The diversity of marine life in the Gulf of Maine region is much greater than previously thought.
The Gulf of Maine Program of the Census of Marine Life, with the Huntsman Marine Science Center of St. Andrews, New Brunswick, announced today the first count of known marine species in the Gulf of Maine region — more than 50% larger than previous estimates. The count is 3,317 species and includes both year-round species and those that migrate to the region seasonally. The Canadian-US project is part of the international Census of Marine Life. The count comes from the new Gulf of Maine Register of Marine Species, the first register of its kind for the region. According to Evan Richert, project director for the Gulf of Maine Census, "The register serves as a baseline for understanding the biodiversity of this renowned and heavily exploited region of the Atlantic Ocean."
Among the species are 652 kinds of fish, 184 species of birds, and 32 species of mammals. Microscopic plants, including the algaes, alone account for an impressive 733 different species, or more than one of every five species in the Gulf of Maine region.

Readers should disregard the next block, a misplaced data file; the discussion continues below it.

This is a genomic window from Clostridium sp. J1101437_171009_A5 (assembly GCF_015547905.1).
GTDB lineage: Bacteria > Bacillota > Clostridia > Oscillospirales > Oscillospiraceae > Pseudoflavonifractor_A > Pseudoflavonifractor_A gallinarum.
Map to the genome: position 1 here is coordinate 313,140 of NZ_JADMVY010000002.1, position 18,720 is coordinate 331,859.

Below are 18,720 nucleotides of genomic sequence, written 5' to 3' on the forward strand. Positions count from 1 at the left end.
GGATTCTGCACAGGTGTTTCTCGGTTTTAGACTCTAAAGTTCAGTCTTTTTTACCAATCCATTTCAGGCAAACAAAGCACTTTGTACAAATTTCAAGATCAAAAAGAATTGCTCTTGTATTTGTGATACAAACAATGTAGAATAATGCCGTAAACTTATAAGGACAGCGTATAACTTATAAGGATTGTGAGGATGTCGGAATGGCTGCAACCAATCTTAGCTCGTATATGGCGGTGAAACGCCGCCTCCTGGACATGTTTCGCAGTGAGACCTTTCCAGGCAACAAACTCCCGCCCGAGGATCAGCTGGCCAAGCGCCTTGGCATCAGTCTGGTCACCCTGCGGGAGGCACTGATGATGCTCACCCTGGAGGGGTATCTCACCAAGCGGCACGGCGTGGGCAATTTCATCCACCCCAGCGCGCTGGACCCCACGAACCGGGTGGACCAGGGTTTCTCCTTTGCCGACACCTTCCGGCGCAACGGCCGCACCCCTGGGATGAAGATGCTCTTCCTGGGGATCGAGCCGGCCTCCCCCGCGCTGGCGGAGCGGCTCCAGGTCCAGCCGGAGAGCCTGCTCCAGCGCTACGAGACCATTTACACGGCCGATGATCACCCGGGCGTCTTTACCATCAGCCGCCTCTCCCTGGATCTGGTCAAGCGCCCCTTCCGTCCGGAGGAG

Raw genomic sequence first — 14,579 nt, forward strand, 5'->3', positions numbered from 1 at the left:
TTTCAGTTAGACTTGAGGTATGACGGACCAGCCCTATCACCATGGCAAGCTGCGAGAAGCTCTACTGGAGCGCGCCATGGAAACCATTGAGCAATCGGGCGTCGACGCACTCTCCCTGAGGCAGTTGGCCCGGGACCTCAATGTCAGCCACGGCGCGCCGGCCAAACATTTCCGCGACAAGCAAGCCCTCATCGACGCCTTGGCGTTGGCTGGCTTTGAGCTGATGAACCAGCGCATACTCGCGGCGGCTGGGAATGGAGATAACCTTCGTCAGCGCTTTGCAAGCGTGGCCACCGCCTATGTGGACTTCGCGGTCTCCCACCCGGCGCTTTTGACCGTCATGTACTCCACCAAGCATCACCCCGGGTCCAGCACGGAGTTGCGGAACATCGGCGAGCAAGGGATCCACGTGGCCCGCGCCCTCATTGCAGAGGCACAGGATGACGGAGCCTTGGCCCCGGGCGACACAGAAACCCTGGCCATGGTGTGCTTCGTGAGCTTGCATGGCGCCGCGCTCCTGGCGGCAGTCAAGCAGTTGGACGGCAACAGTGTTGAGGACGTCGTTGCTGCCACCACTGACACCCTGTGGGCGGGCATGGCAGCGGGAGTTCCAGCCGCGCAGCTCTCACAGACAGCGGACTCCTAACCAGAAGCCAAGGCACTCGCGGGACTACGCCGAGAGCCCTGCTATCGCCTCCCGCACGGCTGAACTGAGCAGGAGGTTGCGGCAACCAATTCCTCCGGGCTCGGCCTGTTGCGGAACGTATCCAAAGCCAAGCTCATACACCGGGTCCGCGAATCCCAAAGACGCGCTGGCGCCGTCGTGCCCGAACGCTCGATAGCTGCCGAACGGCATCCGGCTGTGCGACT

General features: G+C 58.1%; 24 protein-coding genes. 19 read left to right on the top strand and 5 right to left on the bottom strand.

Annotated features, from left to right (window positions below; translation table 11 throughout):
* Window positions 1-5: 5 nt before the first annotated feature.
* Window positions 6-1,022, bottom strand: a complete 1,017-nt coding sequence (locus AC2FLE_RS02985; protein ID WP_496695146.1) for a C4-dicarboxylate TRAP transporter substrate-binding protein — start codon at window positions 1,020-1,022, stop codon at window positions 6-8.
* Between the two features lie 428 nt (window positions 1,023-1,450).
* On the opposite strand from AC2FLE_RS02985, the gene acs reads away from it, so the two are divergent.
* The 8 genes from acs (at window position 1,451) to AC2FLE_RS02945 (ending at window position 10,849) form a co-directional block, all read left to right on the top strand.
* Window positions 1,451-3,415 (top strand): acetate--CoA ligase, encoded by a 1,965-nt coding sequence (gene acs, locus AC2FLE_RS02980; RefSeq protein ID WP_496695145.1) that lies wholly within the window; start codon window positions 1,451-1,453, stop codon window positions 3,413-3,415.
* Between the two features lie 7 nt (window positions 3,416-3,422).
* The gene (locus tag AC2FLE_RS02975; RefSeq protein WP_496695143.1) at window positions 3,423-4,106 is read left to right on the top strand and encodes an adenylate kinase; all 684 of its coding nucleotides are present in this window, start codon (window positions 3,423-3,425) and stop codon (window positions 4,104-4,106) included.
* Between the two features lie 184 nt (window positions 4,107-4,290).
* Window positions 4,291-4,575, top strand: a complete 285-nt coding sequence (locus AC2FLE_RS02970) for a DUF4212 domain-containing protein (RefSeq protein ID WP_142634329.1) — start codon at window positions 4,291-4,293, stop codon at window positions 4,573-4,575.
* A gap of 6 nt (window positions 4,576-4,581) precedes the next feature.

"This register is the first, essential step toward understanding the Gulf of Maine as a whole ecosystem," said Lewis Incze, chief scientist of the Gulf of Maine Census, which is based at the University of Southern Maine. "This lays the foundation for the next step, which is to understand how these species interact with each other and their surroundings to make the ecosystem work."
For an animated map that shows the decline of some of the best known of these, such as cod and haddock, see the Gulf of Maine’s Dynamic Atlas.
Some species are recently arrived as the result of human activities, such as shipping, and are unwelcome invaders that are altering local ecosystems. These include the European green crab, a small shore crab that is an efficient colonizer and predator.
~Sensus of Marine Life.